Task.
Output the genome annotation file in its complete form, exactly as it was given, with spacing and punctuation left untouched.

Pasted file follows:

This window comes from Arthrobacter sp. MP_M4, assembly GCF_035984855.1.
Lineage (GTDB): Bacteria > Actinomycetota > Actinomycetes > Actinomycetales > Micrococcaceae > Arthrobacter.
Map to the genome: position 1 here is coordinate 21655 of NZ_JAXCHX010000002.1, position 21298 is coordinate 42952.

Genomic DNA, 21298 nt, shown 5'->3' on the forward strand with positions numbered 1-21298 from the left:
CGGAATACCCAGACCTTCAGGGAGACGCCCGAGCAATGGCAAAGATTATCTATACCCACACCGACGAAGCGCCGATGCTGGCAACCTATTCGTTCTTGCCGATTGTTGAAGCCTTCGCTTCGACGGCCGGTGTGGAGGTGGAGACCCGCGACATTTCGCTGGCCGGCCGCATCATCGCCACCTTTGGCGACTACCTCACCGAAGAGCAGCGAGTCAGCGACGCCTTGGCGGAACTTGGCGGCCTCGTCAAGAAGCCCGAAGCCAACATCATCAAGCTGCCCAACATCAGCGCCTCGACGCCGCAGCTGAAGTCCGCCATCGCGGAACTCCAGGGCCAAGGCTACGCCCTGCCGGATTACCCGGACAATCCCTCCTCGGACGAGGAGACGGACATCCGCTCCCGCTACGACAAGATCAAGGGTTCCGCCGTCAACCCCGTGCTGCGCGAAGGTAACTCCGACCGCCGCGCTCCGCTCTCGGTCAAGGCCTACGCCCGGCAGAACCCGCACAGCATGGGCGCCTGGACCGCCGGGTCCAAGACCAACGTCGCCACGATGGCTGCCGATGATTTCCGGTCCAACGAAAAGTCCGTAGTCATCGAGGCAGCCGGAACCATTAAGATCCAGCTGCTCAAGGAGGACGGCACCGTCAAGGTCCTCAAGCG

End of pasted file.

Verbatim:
This window comes from Arthrobacter sp. MP_M4, assembly GCF_035984855.1.
Lineage (GTDB): Bacteria > Actinomycetota > Actinomycetes > Actinomycetales > Micrococcaceae > Arthrobacter.
Map to the genome: position 1 here is coordinate 21655 of NZ_JAXCHX010000002.1, position 21298 is coordinate 42952.

Genomic DNA, 21298 nt, shown 5'->3' on the forward strand with positions numbered 1-21298 from the left:
CGGAATACCCAGACCTTCAGGGAGACGCCCGAGCAATGGCAAAGATTATCTATACCCACACCGACGAAGCGCCGATGCTGGCAACCTATTCGTTCTTGCCGATTGTTGAAGCCTTCGCTTCGACGGCCGGTGTGGAGGTGGAGACCCGCGACATTTCGCTGGCCGGCCGCATCATCGCCACCTTTGGCGACTACCTCACCGAAGAGCAGCGAGTCAGCGACGCCTTGGCGGAACTTGGCGGCCTCGTCAAGAAGCCCGAAGCCAACATCATCAAGCTGCCCAACATCAGCGCCTCGACGCCGCAGCTGAAGTCCGCCATCGCGGAACTCCAGGGCCAAGGCTACGCCCTGCCGGATTACCCGGACAATCCCTCCTCGGACGAGGAGACGGACATCCGCTCCCGCTACGACAAGATCAAGGGTTCCGCCGTCAACCCCGTGCTGCGCGAAGGTAACTCCGACCGCCGCGCTCCGCTCTCGGTCAAGGCCTACGCCCGGCAGAACCCGCACAGCATGGGCGCCTGGACCGCCGGGTCCAAGACCAACGTCGCCACGATGGCTGCCGATGATTTCCGGTCCAACGAAAAGTCCGTAGTCATCGAGGCAGCCGGAACCATTAAGATCCAGCTGCTCAAGGAGGACGGCACCGTCAAGGTCCTCAAGCG